As I have grown older, this concept of life and the transience of it has come more to the forefront of my being, as I suppose it does for most people. And yet, it does not scare me, or make me anxious in living my life. As I watch Manna play with the other dogs wholeheartedly, without  even a a crumb of misgiving, I learn again how important it is for us to put away those fears and anxieties that hold us back from being truly ourselves. Of the joyful pursuit of life. Living on the edge of sea and sand, between sky and earth, within the space of ambiguity that makes us both human and spiritual, bringing us together in amazing ways under a universal umbrella some of us may call God, or Nature, or simply just being in this wonderful universe we call our home.

I still have a lot to learn as I watch Manna simply be a creature on her own terms, one that does not dwell on what can be, but simply what is, and finding a true, unbroken, and evolving happiness in just that. Living in the rhythm of life that manifests itself in total love. I have a lot to learn. I have a lot to learn.

As C and I watch the playful dance of the dogs, running, jumping, interrelating with each other, I admire their honesty and purpose. Souls that communicate in ways we cannot comprehend, but seem to work for them. The heartbeat of each moment becomes the wisdom of their being, and their capacity of relating to the world and each other. I will think on this, and hopefully gain something from it. Maybe, if I take what is in front of me to heart, I will learn just to dance.

We will soon walk back across the sand, leaving this beach to others, and maybe, just maybe, I will pick up a shell along the way, put it to my ear, and listen for a song to dance to. Then the three of us  will dance all the way home.

Tuesday, February 19, 2013

Manna in the Morning: TRUE NORTH

Manna in the Morning: TRUE NORTH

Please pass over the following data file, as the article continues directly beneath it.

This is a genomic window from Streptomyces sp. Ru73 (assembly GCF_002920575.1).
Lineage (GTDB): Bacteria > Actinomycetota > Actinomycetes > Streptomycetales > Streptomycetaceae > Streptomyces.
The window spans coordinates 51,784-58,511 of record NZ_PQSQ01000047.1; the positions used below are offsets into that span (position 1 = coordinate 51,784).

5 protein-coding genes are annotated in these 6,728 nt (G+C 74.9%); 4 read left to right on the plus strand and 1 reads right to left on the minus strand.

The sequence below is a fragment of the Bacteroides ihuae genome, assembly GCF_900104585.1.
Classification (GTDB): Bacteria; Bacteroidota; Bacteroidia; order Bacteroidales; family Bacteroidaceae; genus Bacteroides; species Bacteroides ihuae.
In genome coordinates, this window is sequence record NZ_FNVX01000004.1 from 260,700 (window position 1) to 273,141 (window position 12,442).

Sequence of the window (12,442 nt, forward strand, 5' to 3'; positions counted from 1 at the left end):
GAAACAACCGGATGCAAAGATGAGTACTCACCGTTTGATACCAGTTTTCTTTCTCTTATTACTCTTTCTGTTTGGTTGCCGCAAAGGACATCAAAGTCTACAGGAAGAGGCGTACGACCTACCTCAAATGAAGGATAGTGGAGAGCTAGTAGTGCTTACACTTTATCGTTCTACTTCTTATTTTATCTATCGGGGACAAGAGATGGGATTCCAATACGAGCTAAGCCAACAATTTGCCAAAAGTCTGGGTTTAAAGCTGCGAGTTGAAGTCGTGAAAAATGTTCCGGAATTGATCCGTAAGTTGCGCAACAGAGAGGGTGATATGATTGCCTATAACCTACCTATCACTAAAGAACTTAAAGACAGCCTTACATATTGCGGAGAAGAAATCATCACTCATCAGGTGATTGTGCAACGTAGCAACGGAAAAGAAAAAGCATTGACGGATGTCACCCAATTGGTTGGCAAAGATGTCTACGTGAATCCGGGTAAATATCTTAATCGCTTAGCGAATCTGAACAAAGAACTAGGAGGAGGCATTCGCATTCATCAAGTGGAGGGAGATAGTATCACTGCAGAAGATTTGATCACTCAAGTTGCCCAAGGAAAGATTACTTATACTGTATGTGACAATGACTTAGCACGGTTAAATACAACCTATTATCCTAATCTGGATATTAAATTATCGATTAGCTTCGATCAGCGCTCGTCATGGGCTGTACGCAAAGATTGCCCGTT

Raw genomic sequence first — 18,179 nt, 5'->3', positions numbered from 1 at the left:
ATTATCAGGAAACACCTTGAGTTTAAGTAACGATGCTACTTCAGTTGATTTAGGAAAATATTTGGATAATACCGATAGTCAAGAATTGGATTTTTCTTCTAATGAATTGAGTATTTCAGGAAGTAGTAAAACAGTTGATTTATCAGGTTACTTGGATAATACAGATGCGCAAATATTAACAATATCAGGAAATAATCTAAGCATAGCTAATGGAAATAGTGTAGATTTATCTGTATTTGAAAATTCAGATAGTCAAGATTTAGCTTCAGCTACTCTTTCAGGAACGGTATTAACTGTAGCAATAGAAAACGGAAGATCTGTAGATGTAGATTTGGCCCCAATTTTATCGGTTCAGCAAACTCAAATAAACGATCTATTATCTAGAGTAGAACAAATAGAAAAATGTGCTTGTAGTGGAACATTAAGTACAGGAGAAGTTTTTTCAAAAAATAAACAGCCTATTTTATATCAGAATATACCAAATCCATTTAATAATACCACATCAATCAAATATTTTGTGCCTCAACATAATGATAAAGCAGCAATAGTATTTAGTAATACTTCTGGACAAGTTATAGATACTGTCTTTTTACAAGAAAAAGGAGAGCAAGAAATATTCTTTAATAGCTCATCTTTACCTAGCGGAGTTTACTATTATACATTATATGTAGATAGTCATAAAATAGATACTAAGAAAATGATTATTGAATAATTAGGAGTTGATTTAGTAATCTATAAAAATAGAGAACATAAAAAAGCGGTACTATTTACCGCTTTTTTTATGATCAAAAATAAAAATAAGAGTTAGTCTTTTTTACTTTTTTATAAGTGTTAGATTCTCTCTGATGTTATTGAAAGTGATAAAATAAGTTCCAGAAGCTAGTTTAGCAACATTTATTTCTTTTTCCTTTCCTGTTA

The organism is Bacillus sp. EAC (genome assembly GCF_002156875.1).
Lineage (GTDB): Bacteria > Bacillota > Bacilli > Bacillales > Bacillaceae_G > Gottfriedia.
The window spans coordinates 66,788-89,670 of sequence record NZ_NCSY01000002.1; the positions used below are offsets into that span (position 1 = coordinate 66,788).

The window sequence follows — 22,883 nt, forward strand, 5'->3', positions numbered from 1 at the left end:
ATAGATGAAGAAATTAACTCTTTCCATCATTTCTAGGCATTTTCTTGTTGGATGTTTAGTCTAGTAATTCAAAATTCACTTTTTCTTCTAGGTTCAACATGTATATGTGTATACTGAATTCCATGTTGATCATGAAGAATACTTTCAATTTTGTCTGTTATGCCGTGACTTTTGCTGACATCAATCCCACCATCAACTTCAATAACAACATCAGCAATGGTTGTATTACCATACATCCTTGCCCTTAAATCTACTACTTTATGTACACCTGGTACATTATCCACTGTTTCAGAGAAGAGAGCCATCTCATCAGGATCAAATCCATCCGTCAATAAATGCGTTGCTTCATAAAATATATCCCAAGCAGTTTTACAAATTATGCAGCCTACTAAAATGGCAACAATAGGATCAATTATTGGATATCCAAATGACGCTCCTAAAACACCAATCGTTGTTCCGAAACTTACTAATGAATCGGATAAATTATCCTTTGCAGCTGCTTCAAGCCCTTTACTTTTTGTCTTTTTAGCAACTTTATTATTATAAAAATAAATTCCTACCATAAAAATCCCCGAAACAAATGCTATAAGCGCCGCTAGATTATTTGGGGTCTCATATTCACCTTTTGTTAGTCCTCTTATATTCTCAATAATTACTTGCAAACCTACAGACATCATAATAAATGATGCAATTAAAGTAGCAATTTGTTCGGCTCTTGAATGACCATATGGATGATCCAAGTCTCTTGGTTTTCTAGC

She runs ahead of me this morning, a rolling clear sheet of sea chasing her up the black sand. A beach to ourselves except for the couple wearing matching red vests, who's Great Dane is tentatively testing its feet in the water. The first soft reach of an approaching storm due to hit later this day, but already the surf is voluminous with foam, the sky leaden and dark in the first eyes of dawn.  The wind has cold and bracing fingers.  I'm not sure what possessed me to leave a warm house for this, but Manna seems indifferent to the chill, so I will move along for the exercise, a hooded sweatshirt being a warm shell of sanctuary.

As she runs, sniffs and rolls in the sand, I wonder if somewhere deep inside she is still a creature of the wilderness, a descendant of wolves, cautious in her bearing yet free and confident in her own being. Running silently with the pack along a deserted beach that stretches for ten thousand years, and an eternity of wolf-song passed down through countless generations.

At one point, she lay on her belly on the sand fifty yards or so from me. She stayed there and starred out toward the boiling surf. I watched and waited, and then turned my gaze to the horizon. A fishing boat was making it's way toward the mouth of the harbor, running lights still bright in the half light of dawn, dancing on the surface of the black swells.
I don't know what so interested her, but she stayed motionless for the longest time watching the boat churn its way north. Whether her keen ears could hear the distant cadence of laughter and talk of the fishermen as they made their way to port, or the call of the seagulls that dove and swirled around the stern, I could not tell. She was intent on it though, and her interest drew me into wondering what it was like in that warm cabin, maybe a first cup of morning coffee cupped in both hands as we make our way to safe port before the buffeting storm.

Time to go. We take the long walk back along the sand to where the car waits to journey us back home. C will probably be up, and Manna and I will have stories to tell. Stories of cold wet sand that still clings to us, and a sharp white light of new sun that happened to cut a crease briefly through the clouds as we walked, illuminating the sand in a bright shingle of stars. Of a long cast of bleak and lonely beach that we brought back in silent thought, and the transient running lights of the boat that carries us over seas of light and darkness heading true north, always bringing us home.

Friday, February 15, 2013

Manna in the Morning: A LITTLE WILDERNESS

Manna in the Morning: A LITTLE WILDERNESS


The canyons and arroyos that intertwine the developed portions of this city seem to me to be the brush that paints the seasonal picture of this place. It is within these creases of land where autumn extends its arms in the muted colors of the turning sycamore, crisp blue shadows dwell under the dusty green of twisted live oak, and the coastal sage waits dry and thirsty for the first taste of rain it's had for months. Late winter and spring bring the seasonal stream beds to life, the storms that roll out of the north Pacific or come crawling up the Mexican coast are the welcome relatives to the table, as they bring the gift of much needed rain. The first blush of green begins to cover the hillsides, an emerald backdrop to the scatter of  wildflowers and blushes of red round berries.